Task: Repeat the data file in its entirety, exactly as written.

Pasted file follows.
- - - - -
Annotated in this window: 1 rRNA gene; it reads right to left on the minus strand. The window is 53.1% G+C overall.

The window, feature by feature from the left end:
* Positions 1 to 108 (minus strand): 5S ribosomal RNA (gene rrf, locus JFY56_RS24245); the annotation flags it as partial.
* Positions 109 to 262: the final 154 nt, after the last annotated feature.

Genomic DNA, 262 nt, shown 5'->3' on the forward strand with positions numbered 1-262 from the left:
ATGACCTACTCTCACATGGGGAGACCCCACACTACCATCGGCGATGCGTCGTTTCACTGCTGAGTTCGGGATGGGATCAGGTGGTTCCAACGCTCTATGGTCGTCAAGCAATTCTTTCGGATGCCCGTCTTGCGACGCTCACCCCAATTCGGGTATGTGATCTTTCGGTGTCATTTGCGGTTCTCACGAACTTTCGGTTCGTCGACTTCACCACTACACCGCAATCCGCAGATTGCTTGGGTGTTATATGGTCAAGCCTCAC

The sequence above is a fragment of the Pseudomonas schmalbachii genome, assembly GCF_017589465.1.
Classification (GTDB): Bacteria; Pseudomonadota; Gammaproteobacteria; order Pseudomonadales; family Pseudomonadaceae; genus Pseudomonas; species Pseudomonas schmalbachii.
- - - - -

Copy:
Annotated in this window: 1 rRNA gene; it reads right to left on the minus strand. The window is 53.1% G+C overall.

The window, feature by feature from the left end:
* Positions 1 to 108 (minus strand): 5S ribosomal RNA (gene rrf, locus JFY56_RS24245); the annotation flags it as partial.
* Positions 109 to 262: the final 154 nt, after the last annotated feature.

Genomic DNA, 262 nt, shown 5'->3' on the forward strand with positions numbered 1-262 from the left:
ATGACCTACTCTCACATGGGGAGACCCCACACTACCATCGGCGATGCGTCGTTTCACTGCTGAGTTCGGGATGGGATCAGGTGGTTCCAACGCTCTATGGTCGTCAAGCAATTCTTTCGGATGCCCGTCTTGCGACGCTCACCCCAATTCGGGTATGTGATCTTTCGGTGTCATTTGCGGTTCTCACGAACTTTCGGTTCGTCGACTTCACCACTACACCGCAATCCGCAGATTGCTTGGGTGTTATATGGTCAAGCCTCAC

The sequence above is a fragment of the Pseudomonas schmalbachii genome, assembly GCF_017589465.1.
Classification (GTDB): Bacteria; Pseudomonadota; Gammaproteobacteria; order Pseudomonadales; family Pseudomonadaceae; genus Pseudomonas; species Pseudomonas schmalbachii.